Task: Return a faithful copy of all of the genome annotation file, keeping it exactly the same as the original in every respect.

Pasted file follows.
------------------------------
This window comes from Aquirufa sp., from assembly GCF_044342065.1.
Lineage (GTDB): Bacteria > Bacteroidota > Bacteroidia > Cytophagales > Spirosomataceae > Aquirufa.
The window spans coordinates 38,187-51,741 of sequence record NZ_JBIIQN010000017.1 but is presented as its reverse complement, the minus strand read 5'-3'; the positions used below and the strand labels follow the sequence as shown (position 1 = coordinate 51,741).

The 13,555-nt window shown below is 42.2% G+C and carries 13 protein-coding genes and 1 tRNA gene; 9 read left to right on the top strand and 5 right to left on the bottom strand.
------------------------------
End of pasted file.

This window comes from Aquirufa sp., from assembly GCF_044342065.1.
Lineage (GTDB): Bacteria > Bacteroidota > Bacteroidia > Cytophagales > Spirosomataceae > Aquirufa.
The window spans coordinates 38,187-51,741 of sequence record NZ_JBIIQN010000017.1 but is presented as its reverse complement, the minus strand read 5'-3'; the positions used below and the strand labels follow the sequence as shown (position 1 = coordinate 51,741).

The 13,555-nt window shown below is 42.2% G+C and carries 13 protein-coding genes and 1 tRNA gene; 9 read left to right on the top strand and 5 right to left on the bottom strand.